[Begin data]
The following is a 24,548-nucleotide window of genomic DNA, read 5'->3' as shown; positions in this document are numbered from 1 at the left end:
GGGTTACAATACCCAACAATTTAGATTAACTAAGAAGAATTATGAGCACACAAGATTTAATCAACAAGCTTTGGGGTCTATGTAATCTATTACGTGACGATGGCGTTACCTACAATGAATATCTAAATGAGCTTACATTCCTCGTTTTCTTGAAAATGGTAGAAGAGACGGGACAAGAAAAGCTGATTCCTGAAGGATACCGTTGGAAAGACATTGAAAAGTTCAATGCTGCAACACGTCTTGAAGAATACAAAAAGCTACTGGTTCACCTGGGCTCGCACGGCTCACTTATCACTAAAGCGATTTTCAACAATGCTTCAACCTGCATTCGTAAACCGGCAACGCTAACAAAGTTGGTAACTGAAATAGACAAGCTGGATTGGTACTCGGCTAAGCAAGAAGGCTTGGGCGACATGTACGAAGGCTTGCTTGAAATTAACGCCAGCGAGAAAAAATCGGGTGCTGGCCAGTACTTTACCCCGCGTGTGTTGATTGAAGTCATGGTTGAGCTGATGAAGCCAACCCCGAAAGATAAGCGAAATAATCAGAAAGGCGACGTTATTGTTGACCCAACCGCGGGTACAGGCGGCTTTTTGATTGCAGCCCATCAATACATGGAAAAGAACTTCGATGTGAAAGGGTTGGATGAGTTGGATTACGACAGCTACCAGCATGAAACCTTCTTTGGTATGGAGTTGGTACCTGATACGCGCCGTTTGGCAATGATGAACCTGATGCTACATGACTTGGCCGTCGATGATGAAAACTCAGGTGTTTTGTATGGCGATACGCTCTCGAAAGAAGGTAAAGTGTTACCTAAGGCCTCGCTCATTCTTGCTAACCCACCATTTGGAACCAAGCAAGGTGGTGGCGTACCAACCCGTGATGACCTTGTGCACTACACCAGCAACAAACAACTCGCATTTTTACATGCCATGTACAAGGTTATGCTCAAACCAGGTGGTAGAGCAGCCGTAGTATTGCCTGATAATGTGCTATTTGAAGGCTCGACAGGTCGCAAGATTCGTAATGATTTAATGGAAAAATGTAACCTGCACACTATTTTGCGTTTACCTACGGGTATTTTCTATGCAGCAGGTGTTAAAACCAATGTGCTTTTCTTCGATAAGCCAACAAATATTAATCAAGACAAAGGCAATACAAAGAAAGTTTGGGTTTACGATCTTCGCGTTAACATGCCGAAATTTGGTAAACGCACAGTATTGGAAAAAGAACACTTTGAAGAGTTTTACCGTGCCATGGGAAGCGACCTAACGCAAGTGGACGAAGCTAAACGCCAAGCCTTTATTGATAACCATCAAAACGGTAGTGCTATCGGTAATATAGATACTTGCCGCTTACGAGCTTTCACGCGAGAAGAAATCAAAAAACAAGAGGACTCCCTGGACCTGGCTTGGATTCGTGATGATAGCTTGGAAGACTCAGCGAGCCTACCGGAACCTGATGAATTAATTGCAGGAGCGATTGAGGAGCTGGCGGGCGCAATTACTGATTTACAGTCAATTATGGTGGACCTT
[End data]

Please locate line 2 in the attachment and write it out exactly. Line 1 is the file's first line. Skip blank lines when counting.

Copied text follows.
GGGTTACAATACCCAACAATTTAGATTAACTAAGAAGAATTATGAGCACACAAGATTTAATCAACAAGCTTTGGGGTCTATGTAATCTATTACGTGACGATGGCGTTACCTACAATGAATATCTAAATGAGCTTACATTCCTCGTTTTCTTGAAAATGGTAGAAGAGACGGGACAAGAAAAGCTGATTCCTGAAGGATACCGTTGGAAAGACATTGAAAAGTTCAATGCTGCAACACGTCTTGAAGAATACAAAAAGCTACTGGTTCACCTGGGCTCGCACGGCTCACTTATCACTAAAGCGATTTTCAACAATGCTTCAACCTGCATTCGTAAACCGGCAACGCTAACAAAGTTGGTAACTGAAATAGACAAGCTGGATTGGTACTCGGCTAAGCAAGAAGGCTTGGGCGACATGTACGAAGGCTTGCTTGAAATTAACGCCAGCGAGAAAAAATCGGGTGCTGGCCAGTACTTTACCCCGCGTGTGTTGATTGAAGTCATGGTTGAGCTGATGAAGCCAACCCCGAAAGATAAGCGAAATAATCAGAAAGGCGACGTTATTGTTGACCCAACCGCGGGTACAGGCGGCTTTTTGATTGCAGCCCATCAATACATGGAAAAGAACTTCGATGTGAAAGGGTTGGATGAGTTGGATTACGACAGCTACCAGCATGAAACCTTCTTTGGTATGGAGTTGGTACCTGATACGCGCCGTTTGGCAATGATGAACCTGATGCTACATGACTTGGCCGTCGATGATGAAAACTCAGGTGTTTTGTATGGCGATACGCTCTCGAAAGAAGGTAAAGTGTTACCTAAGGCCTCGCTCATTCTTGCTAACCCACCATTTGGAACCAAGCAAGGTGGTGGCGTACCAACCCGTGATGACCTTGTGCACTACACCAGCAACAAACAACTCGCATTTTTACATGCCATGTACAAGGTTATGCTCAAACCAGGTGGTAGAGCAGCCGTAGTATTGCCTGATAATGTGCTATTTGAAGGCTCGACAGGTCGCAAGATTCGTAATGATTTAATGGAAAAATGTAACCTGCACACTATTTTGCGTTTACCTACGGGTATTTTCTATGCAGCAGGTGTTAAAACCAATGTGCTTTTCTTCGATAAGCCAACAAATATTAATCAAGACAAAGGCAATACAAAGAAAGTTTGGGTTTACGATCTTCGCGTTAACATGCCGAAATTTGGTAAACGCACAGTATTGGAAAAAGAACACTTTGAAGAGTTTTACCGTGCCATGGGAAGCGACCTAACGCAAGTGGACGAAGCTAAACGCCAAGCCTTTATTGATAACCATCAAAACGGTAGTGCTATCGGTAATATAGATACTTGCCGCTTACGAGCTTTCACGCGAGAAGAAATCAAAAAACAAGAGGACTCCCTGGACCTGGCTTGGATTCGTGATGATAGCTTGGAAGACTCAGCGAGCCTACCGGAACCTGATGAATTAATTGCAGGAGCGATTGAGGAGCTGGCGGGCGCAATTACTGATTTACAGTCAATTATGGTGGACCTT